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Mr. Adley : I welcome that answer, but does my right hon. Friend not agree that there is a slight incongruity in his reply and the fact that Ministers at the Department of Transport with responsibility for British Rail have not met the unions for a year? Does my right hon. Friend agree that the intransigence of the National Union of Railwaymen, which we have seen in the past few hours holding the jobs of other workers to ransom, is one reason why there is an urgent need to restructure the trade unions in the railways and replace three trade unions with one? Does my right hon. Friend see any role for his officials in trying to bring that process forward?

Mr. Cope : As my right hon. Friend the Secretary of State said, the way out of the present difficulty is for the NUR to accept the 8.8 per cent. offer arising from the tribunal's decision. The Advisory, Conciliation and Arbitration Service is, of course, always available to help both sides in any dispute and it, rather than my officials, is the proper body to approach.

Mr. Wilson : If the Minister gets around to meeting trade union leaders, will he place on the agenda the plight of 16 and 17-year-olds? Does he realise that one of the risks of meeting trade union leaders is that the bogus unemployment statistics that Ministers use so freely may be challenged? Does he accept that according to statistics supplied by the House of Commons Library, fully one quarter of the alleged drop in unemployment in Scotland between April 1988 and April 1989 is accounted for by the simple device of removing all 16 and 17-year-olds from the unemployment register? More than 18,000 Scottish unemployed 16 and 17-year- olds were claiming benefit in April 1988. In April 1989, there were none. Does the Minister regard that as a success for Government policy or for statistical sleight of hand?

Mr. Cope : No trade union leaders whom we have met recently have raised that matter. There are plenty of youth training scheme places available in all areas, including the hon. Gentleman's own area. That is the most important point. All the statistics are published and made available. on a proper international basis.

Secondary Industrial Action

6. Sir Michael Shaw : To ask the Secretary of State for Employment how many complaints about secondary picketing or secondary action have been received by the trade union commissioner ; and if he will make a statement.

Mr. Cope : I understand that no applications for assistance have so far been made to the commissioner in connection with secondary action or picketing.

Sir Michael Shaw : I welcome that reply, but does my right hon. Friend not agree that the Government's action in changing the law has been received well and has been of real benefit not only to all those engaged in industry, but to the general public?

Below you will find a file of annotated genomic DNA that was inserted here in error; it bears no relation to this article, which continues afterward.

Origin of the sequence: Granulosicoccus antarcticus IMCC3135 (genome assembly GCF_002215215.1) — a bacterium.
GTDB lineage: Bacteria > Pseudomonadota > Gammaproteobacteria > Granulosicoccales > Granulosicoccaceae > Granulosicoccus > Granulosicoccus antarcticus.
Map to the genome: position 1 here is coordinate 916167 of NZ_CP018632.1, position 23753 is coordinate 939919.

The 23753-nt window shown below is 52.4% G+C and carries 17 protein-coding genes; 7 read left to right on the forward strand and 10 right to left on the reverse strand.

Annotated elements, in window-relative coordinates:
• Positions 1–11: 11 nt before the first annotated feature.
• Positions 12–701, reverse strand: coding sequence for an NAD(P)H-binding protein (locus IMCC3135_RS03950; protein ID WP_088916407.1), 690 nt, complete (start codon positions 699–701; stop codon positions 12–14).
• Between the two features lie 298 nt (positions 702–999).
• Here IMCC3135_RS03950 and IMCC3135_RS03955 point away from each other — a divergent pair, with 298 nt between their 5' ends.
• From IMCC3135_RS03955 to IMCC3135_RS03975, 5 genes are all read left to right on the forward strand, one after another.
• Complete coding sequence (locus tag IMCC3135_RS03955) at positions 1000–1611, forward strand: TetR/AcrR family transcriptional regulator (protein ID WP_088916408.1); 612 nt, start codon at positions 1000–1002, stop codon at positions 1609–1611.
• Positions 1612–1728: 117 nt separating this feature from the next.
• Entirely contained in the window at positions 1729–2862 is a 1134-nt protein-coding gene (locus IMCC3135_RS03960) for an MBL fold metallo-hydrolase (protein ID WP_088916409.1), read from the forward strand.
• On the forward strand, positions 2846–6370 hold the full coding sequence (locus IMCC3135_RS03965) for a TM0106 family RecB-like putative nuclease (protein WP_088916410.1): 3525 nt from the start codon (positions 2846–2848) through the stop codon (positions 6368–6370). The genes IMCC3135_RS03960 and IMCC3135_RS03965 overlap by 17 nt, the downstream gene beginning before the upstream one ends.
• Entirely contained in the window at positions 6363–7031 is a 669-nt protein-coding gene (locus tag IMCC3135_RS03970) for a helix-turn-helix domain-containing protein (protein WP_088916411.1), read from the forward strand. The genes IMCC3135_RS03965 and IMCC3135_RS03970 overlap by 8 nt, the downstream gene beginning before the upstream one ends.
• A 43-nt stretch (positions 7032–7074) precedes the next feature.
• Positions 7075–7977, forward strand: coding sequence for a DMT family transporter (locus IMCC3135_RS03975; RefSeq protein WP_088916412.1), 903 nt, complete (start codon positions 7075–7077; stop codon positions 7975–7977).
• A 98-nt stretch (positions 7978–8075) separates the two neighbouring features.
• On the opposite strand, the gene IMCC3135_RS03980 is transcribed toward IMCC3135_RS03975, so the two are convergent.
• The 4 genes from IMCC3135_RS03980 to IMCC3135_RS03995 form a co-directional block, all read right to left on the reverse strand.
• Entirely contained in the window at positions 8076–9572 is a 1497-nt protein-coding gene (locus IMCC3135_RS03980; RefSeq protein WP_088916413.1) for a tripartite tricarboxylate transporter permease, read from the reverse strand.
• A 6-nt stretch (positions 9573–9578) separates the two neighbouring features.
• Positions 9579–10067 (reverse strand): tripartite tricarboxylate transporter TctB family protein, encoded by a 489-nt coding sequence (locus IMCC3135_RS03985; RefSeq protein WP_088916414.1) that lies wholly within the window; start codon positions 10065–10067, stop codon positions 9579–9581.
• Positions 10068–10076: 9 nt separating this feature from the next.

Mr. Cope : Yes, I think that it has been an exceptionally beneficial measure, which we introduced among other trade union reforms. It would be exceptionally damaging if it were reversed, as the Labour party intends.

Mr. Madden : Will the Minister confirm that there have been no complaints about secondary picketing arising from the dispute at Ever-Sure Textiles in Sheffield, where

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the workers--predominantly women--are in the fifth week of a strike and trying to persuade management to grant trade union recognition? Does he understand that the women concerned, who when in work receive £61 for a 38-hour week, are anxious to obtain trade union recognition and to improve wages and conditions of employment? Will he urge the management of Ever-Sure Textiles to get back to the ACAS talks so that this unhappy dispute can be resolved quickly?

Mr. Cope : I do not intend to intervene in the dispute. No applications for assistance about secondary action in the case the hon. Gentleman mentioned or in others, have been received by the commissioner.


7. Mr. Colvin : To ask the Secretary of State for Employment how many days were lost through strikes in the first quarter of the current year and in the same period of 1979 ; and if he will make a statement.

Mr. Fowler : In the first quarter of this year, 175,000 working days were lost through strikes. During the first quarter of 1979, in the period of the last Labour Government, the number of working days lost through strikes was 6,724,000.

Mr. Colvin : What is all this talk about a summer of discontent? On the basis of those figures, the position during Labour's winter of discontent was 40 times worse than the present situation. Does my right hon. Friend acknowledge that industrial disputes in the public sector are three times more likely than in the private sector and that if we want industrial peace in public transport, whether among railway workers or air traffic controllers, we should either ban strikes or privatise the industries, or both?